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To the Left Behind Law Graduates

August 20th, 2012 6 comments

People like to say timing is everything. I’m often tempted to call out this remark by suggesting that the cliché is merely a reactionary observation. I try to consider myself a forward-thinker, so it’s not an adage that offers me any guidance in life.

I could say, for example, that my decision to enroll in law school in Fall 2006 was awful timing. Graduating in Spring 2009, my class was one of the first to enter the legal market following the burst of the U.S. housing bubble.

Far too many of my colleagues graduated without legal jobs. Far too many others begrudgingly accepted low paying positions just to have a legal job. It wasn’t what they signed up for.

The classes of 2010, 2011, and 2012 haven’t had it any better. Actually, it has probably been even worse for them. Yet, for the past few years, law school tuition around the nation has steadily increased. (UPDATE 8/21/2012: According to this article, the average tuition for law school this fall will rise by more than double the rate of inflation.) It doesn’t add up.

We’re looking at another bubble. Others intimately closer to the situation than I am have written extensively about it. University of Colorado Law School professor Paul Campos launched Inside the Law School Scam. Wash U. in St. Louis Law School professor Brian Tamanaha published Failing Law Schools.

Change to the system is coming. Good change, for example, that prevents schools from disguising employment statistics in order to convince naïve college seniors into believing that law school is a still a golden ticket.

Hopefully, these changes will generate a far higher overall utility for those involved in law school education going forward. Unfortunately, the classes of 2008, 2009, 2010, 2011, 2012, and likely 2013, 2014, and 2015 are left behind.

Wait, so timing is everything, right?

Wrong.

Accept the reality of the situation. We can’t give our degrees back. And we’re not getting our money back. Law school is no longer a golden ticket, simple as that.

Back to the first sentence of this post. Timing is something, but not everything. Those who often put themselves in a position to capitalize on seemingly fortuitous opportunities know that there’s much more to their success than timing.

Those struggling to find quality legal jobs need to consider approaching the matter more unconventionally. There are hundreds of others equally as qualified and jobless or underemployed. Continuing to follow the conventional methods will produce the same lack of intriguing opportunities.

Problem is, I haven’t come across substantial commentary on how the left behind can work towards creating these opportunities. I wrote some initial thoughts a couple of months ago. It’s a start, but much remains to be said.

No one has all the answers. Collaboration is key. Whether it commences here, on a far more popular blog, on Twitter, or at Reddit, it doesn’t matter. I’d be happy to share ideas with people willing to listen and offer critical insights. Let’s get this going.

A Targeted Concentration

June 10th, 2012 3 comments

A short time ago Phil Hodgen responded to an e-mail from a third-year law student interested in international tax. Phil offers some great suggestions on ways to break into the field. One remark in particular caught my attention:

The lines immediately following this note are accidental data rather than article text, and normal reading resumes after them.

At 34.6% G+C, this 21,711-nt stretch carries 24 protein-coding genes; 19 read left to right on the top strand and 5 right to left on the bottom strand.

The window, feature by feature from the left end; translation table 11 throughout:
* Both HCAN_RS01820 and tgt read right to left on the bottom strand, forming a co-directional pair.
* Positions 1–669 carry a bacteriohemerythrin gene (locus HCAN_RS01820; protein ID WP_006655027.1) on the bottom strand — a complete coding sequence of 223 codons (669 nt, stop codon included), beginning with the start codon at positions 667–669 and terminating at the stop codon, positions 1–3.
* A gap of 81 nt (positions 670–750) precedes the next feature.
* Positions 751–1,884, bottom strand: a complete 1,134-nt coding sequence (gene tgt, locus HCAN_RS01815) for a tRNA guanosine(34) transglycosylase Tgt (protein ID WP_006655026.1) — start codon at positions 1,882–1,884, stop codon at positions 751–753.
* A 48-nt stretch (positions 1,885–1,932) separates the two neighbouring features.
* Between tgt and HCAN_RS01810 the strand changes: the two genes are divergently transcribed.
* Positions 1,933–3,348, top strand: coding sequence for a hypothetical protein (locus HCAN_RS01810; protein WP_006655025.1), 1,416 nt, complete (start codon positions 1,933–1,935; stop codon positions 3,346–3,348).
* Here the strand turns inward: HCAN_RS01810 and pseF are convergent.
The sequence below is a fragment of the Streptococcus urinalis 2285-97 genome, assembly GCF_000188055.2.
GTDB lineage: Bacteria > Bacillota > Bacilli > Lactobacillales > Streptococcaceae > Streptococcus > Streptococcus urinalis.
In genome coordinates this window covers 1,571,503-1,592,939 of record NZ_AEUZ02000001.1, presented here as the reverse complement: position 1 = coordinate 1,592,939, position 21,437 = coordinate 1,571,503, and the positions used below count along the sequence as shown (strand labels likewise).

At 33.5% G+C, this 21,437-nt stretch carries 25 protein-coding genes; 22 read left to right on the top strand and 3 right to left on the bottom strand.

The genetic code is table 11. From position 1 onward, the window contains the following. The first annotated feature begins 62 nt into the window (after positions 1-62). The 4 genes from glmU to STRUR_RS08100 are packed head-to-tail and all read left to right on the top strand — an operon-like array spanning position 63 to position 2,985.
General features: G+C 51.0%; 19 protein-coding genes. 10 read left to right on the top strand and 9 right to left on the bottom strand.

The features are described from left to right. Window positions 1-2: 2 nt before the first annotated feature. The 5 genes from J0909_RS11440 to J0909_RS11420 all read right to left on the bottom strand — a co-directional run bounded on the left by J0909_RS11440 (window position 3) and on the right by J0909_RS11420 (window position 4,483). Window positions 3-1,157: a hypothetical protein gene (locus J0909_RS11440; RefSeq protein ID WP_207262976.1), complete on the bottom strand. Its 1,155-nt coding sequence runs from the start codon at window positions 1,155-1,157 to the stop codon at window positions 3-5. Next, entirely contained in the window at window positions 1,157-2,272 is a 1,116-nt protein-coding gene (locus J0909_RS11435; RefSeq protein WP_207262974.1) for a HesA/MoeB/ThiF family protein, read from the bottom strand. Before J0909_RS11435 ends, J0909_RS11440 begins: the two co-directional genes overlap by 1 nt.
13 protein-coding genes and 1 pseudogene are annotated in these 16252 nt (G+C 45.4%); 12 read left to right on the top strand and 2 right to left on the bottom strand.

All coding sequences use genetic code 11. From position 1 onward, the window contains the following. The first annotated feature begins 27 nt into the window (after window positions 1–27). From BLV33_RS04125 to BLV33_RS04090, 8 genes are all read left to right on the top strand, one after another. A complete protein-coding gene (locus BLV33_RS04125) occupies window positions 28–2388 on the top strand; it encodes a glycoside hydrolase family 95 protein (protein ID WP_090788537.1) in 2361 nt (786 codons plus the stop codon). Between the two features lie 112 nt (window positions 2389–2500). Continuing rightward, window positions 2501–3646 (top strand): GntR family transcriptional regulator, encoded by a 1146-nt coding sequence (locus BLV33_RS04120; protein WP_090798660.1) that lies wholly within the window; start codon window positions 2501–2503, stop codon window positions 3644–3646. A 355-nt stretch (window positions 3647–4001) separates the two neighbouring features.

You have to dislodge something existing in that person’s life to create an opening for you.

Phil recommends finding a mentor. Someone willing to guide a young lawyer. Someone who has been around the block a few times. Someone who will keep a young attorney in check.

The challenge is catching a prospective mentor’s attention. Lawyers worth reaching out to may often receive similar requests and already have overbooked schedules. Why give you the time of day?

That’s where Phil’s comment above comes in. I offered one possible way to accomplish this.

Before I discuss the proposed steps in greater detail, we need to understand the current legal market to manage expectations.

It’s brutal.

Young attorneys know as well as anyone that the market is oversaturated with others like them. Today, attending a prestigious law school and performing well there probably isn’t enough to land that coveted first job:

Yikes.

You don’t advance a young career by looking back to lament about the decision to attend law school. Face the facts and look forward. Lacking in ideas? Here’s a suggestion:

Discover a promising nuanced area of the law and learn it. Then write about it.

Call it a targeted concentration. Think of it as way to separate yourself from the crowd. In a good way.

Any niche won’t do, of course. There are the too narrow, the too outdated, the too covered.

The ideal niche is underdeveloped and has significant room for growth. There should be little or at best mediocre legal commentary on a subject facing complex and unresolved legal issues. And those issues must or will matter to people.

Start with a general area of the law that interests you (e.g. intellectual property, insurance, real estate, tax) and then read respected periodicals, blogs, etc. What are some emerging issues? Who cares about them? Ask around.

This exercise could eventually lead to the dislodging and engaging. By demonstrating a genuine interest in a targeted area, you are far more likely to catch the attention of other practitioners with common interests.

This process takes time, patience, and persistence. Allow your efforts to develop organically. Don’t force the issue. People will begin to take notice and listen.

You have the ability to take significant control of your career’s direction. Only you stand in the way to seeing it through.

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